- Prepare pudding according to the package directions.
- If you’re trying for several different colors, separate the pudding into several bowls or containers.
- Add in drops of food coloring until desired color is reached.
- Paint on white paper.
- Let artwork dry. Voila!
Do you ever balk at the prices of those processed loaves of cheese? Do you buy them anyway, because sometimes a recipe (or a grilled cheese) demands their melty goodness and no substitute will do? This happens to me every time I purchase that cheese. Even worse, every time in the back of my mind is a nagging reminder of all the preservatives and other things in them that I should try to avoid feeding my family. So, finally I decided that somebody, somewhere, in an effort to be more frugal or in an effort to avoid all the chemicals, must have found a way to replicate this ooey, gooey cheese and would have shared their victorious recipe. After perusing Pinterest and the web for what seemed like forever, I finally found what appeared to be a winner. My boys had asked to have BLT Mac N Cheese this week and were afraid with my new REAL cheese that it wouldn’t live up to their high standards. They couldn’t have been more shocked themselves to discover this cheese made it even better. This recipe knocked the ball out of the park! It was spot on everything I was looking for and then some. It’s real food you can make at home quickly, with ingredients you can easily find (and pronounce), without sacrificing any of that heavenly meltiness. National Grilled Cheese Day (April 12th) just passed, but I will definitely be celebrating next year with the help of my own homemade cheese.
‘Velveeta’ Style American Cheese
- 1 tbsp water
- 1 1/2 tsp powdered gelatin
- 12 oz Colby Jack cheese, very finely shredded (think TINY grater holes)
- 1 tbsp nonfat milk powder
- generous 1/2 tsp salt
- 1/8 tsp cream of tartar
- 1/2 cup plus 2 tbsp 2% milk
- Line a small 4×5 loaf pan (I only had a full size pan handy) with plastic wrap, letting the excess hang over the sides.
- In a small bowl, combine the water and gelatin. Stir. Let sit for 5 minutes.
- Combine cheese, milk powder, salt, and tartar in the bowl of a food processor, pulsing a few times to combine.
- Heat milk in a small saucepan over medium heat.
- When milk begins to simmer, remove from heat, transfer hot milk to a measuring cup (to make pouring easier) and slowly add milk into the food processor feed tube.
- As you slowly add the milk, pulse the food processor.
- Add prepared gelatin.
- Turn the food processor on, and continue to stir until the mixture becomes perfectly smooth. Scrap the sides if needed and whir again.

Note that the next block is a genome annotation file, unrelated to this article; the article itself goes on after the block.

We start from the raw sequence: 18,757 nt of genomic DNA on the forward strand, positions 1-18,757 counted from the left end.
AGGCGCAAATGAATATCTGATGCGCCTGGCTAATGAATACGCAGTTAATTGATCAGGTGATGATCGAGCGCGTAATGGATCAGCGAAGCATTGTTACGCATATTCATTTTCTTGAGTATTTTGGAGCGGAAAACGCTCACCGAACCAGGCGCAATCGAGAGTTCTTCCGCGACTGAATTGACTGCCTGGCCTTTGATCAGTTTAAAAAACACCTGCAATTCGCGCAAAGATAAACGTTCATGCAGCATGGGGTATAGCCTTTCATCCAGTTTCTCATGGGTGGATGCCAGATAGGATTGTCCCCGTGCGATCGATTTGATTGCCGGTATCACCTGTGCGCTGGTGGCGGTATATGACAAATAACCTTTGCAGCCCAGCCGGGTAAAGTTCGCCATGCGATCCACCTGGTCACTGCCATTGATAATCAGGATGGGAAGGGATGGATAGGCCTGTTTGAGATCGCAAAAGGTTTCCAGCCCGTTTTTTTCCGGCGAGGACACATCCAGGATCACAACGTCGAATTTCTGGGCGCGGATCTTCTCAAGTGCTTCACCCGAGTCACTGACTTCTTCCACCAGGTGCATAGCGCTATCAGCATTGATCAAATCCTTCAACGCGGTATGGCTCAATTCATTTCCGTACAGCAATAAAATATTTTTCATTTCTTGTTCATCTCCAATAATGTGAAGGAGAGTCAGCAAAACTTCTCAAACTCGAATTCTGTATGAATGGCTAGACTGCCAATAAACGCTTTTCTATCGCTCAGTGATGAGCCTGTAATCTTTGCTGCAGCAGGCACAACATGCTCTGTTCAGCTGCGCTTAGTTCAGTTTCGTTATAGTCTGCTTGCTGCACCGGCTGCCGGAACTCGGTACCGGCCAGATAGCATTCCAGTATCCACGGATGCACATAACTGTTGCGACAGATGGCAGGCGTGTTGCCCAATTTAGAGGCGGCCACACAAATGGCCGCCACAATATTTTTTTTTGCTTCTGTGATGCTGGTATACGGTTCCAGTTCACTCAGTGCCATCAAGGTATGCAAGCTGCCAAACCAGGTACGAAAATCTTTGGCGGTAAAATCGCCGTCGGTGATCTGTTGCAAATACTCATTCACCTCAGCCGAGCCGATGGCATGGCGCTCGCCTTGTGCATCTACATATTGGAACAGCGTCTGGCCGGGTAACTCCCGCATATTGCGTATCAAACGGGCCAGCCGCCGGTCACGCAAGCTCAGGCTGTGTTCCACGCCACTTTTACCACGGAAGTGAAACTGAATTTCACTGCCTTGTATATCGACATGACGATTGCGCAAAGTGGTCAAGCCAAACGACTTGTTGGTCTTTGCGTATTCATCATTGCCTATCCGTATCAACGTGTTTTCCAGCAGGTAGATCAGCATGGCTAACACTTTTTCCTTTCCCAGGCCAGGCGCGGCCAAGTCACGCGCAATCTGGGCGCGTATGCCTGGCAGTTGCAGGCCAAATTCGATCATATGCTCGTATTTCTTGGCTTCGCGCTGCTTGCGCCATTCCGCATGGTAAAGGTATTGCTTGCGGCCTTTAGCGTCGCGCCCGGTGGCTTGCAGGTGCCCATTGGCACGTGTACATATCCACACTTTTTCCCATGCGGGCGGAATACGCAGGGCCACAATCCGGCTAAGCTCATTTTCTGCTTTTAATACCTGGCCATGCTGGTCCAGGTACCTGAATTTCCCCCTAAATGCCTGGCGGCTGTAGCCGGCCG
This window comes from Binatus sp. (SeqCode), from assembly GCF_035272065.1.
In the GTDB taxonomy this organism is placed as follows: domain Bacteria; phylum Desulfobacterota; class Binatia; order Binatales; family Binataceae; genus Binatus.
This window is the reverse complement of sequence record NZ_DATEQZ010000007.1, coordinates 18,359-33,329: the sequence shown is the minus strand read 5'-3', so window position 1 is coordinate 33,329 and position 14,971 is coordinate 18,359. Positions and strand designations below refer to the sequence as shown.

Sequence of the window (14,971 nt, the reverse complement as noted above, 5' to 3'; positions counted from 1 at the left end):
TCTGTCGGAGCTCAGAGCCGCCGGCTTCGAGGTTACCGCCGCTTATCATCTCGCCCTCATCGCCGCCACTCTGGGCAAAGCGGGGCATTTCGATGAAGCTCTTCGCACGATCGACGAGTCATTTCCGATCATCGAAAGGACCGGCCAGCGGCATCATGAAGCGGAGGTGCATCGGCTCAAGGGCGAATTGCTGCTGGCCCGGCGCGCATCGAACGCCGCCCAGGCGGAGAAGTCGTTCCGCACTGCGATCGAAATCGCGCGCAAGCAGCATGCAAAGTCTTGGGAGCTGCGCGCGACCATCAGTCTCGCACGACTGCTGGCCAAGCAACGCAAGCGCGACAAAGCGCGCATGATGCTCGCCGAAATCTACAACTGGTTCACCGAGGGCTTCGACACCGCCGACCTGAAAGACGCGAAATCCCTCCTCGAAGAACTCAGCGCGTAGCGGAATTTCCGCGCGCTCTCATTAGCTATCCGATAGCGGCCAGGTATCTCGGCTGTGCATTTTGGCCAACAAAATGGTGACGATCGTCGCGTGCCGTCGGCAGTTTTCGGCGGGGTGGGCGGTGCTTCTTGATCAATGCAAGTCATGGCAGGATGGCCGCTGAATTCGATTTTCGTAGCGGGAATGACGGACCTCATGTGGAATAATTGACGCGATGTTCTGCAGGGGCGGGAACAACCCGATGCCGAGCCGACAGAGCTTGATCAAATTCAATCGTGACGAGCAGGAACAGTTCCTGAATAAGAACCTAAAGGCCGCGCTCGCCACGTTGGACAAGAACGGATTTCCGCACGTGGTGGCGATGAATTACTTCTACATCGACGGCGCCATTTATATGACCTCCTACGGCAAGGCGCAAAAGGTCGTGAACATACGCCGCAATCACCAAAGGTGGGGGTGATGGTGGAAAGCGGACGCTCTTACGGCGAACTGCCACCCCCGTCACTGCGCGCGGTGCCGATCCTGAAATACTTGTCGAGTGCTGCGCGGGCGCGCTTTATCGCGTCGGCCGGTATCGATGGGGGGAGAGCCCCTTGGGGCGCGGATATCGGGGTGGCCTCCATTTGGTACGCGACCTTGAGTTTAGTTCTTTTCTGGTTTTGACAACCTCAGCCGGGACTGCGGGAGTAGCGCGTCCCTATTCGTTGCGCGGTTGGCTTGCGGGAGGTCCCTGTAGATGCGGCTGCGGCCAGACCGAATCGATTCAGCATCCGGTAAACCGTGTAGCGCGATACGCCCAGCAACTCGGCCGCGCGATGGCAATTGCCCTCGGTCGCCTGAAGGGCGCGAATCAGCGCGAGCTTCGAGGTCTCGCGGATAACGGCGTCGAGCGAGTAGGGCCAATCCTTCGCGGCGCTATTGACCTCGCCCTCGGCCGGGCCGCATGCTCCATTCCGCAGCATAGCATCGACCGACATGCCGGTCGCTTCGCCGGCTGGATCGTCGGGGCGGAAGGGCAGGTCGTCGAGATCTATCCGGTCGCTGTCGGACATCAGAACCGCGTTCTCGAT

- Working quickly, transfer the mixture into the prepared mold, pressing the mixture down into the pan with a spatula to help eliminate any air bubbles.
- Smooth surface of cheese, and cover with the overlapping plastic.
- Chill in the refrigerator for at least 3 hours, or overnight. (If pressed for time, a little over an hour and a half in the freezer will work too!)
- Slice, cube, or melt as needed and use as you would Velveeta or individually wrapped processed American cheese.
Cinnamon honey butter is a delicious way to turn an ordinary piece of bread into a sure-to-please treat. It tastes just like what you’d find at many restaurants My boys love some spread over a warm piece of toast for breakfast. They consider it a delicious dessert when it’s accompanying a slice of fresh baked bread. For snack, I’ve given them a dollop to dip their apple slices in. Have I mentioned that in addition to being delicious, it’s very versatile? Go on and give it a try today. It’s sure to add a little pizzazz to your day, and what day couldn’t use a little extra oomph?
Cinnamon Honey Butter
- 1/2 cup butter, softened
- 1/4 cup honey
- 1 tsp cinnamon
- Store together all ingredients until evenly combined.
- Serve on a moist roll or a warm piece of toast.
Are you wondering what you’re going to do with the abundance of leftovers after Easter dinner Sunday? Ham sandwiches or biscuits can only go so far. Dice that ham up and save it! This soup is delicious and is a perfect way to make use of those saved leftovers. I loved that it gave us the chicken cordon bleu taste we were craving, in a cheaper and easier form. I served it with some oatmeal pull-apart rolls, and every one of my guys had two bowls. There were no leftovers!
Chicken Cordon Bleu Soup
- 2 tbsp butter
- 2 tbsp garlic, minced
- 1 onion, about 1 cup diced
- 1/4 cup flour
- 2 1/2 cups skim milk
- 2 cups chicken broth
- 5 medium russet potatoes,washed, peeled, and diced into 1/2 inch cubes
- 1 cup shredded swiss cheese
- 1 cup shredded chicken, cooked
- 1 cup ham, diced
- Place washed, peeled, and cubed potatoes into a large pot and add the chicken broth. Cover.
- Bring to a boil, reduce heat and simmer until potatoes are fork tender.
- In a separate pot, or pan, melt butter. Add onions and saute until soft.
- Add garlic, and saute 1-2 minutes.
- Add flour to the pan and whisk together with the onions and garlic. Let the mixture cook about 1 minute.
- Slowly add the milk, a 1/2 cup at a time, whisking constantly. The only lumps you should see should be the onions.